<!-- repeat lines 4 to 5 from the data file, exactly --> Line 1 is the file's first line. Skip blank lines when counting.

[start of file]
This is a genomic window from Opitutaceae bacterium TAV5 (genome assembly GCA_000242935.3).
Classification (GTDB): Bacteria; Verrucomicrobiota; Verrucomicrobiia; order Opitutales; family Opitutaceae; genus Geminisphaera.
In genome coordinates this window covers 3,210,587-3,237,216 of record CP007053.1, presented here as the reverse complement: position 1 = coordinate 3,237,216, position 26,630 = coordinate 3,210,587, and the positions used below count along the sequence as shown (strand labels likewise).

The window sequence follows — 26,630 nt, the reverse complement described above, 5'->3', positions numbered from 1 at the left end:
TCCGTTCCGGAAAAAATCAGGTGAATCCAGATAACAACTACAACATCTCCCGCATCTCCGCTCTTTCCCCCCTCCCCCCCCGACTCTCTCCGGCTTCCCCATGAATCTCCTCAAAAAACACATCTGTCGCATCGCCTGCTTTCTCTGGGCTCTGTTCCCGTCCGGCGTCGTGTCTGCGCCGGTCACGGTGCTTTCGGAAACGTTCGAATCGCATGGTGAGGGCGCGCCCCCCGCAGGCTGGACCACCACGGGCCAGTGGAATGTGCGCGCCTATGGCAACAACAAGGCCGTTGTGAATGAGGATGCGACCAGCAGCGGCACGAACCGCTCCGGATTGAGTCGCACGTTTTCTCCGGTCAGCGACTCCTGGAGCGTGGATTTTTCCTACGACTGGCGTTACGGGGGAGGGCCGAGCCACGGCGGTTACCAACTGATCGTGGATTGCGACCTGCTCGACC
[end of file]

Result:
The window sequence follows — 26,630 nt, the reverse complement described above, 5'->3', positions numbered from 1 at the left end:
TCCGTTCCGGAAAAAATCAGGTGAATCCAGATAACAACTACAACATCTCCCGCATCTCCGCTCTTTCCCCCCTCCCCCCCCGACTCTCTCCGGCTTCCCCATGAATCTCCTCAAAAAACACATCTGTCGCATCGCCTGCTTTCTCTGGGCTCTGTTCCCGTCCGGCGTCGTGTCTGCGCCGGTCACGGTGCTTTCGGAAACGTTCGAATCGCATGGTGAGGGCGCGCCCCCCGCAGGCTGGACCACCACGGGCCAGTGGAATGTGCGCGCCTATGGCAACAACAAGGCCGTTGTGAATGAGGATGCGACCAGCAGCGGCACGAACCGCTCCGGATTGAGTCGCACGTTTTCTCCGGTCAGCGACTCCTGGAGCGTGGATTTTTCCTACGACTGGCGTTACGGGGGAGGGCCGAGCCACGGCGGTTACCAACTGATCGTGGATTGCGACCTGCTCGACC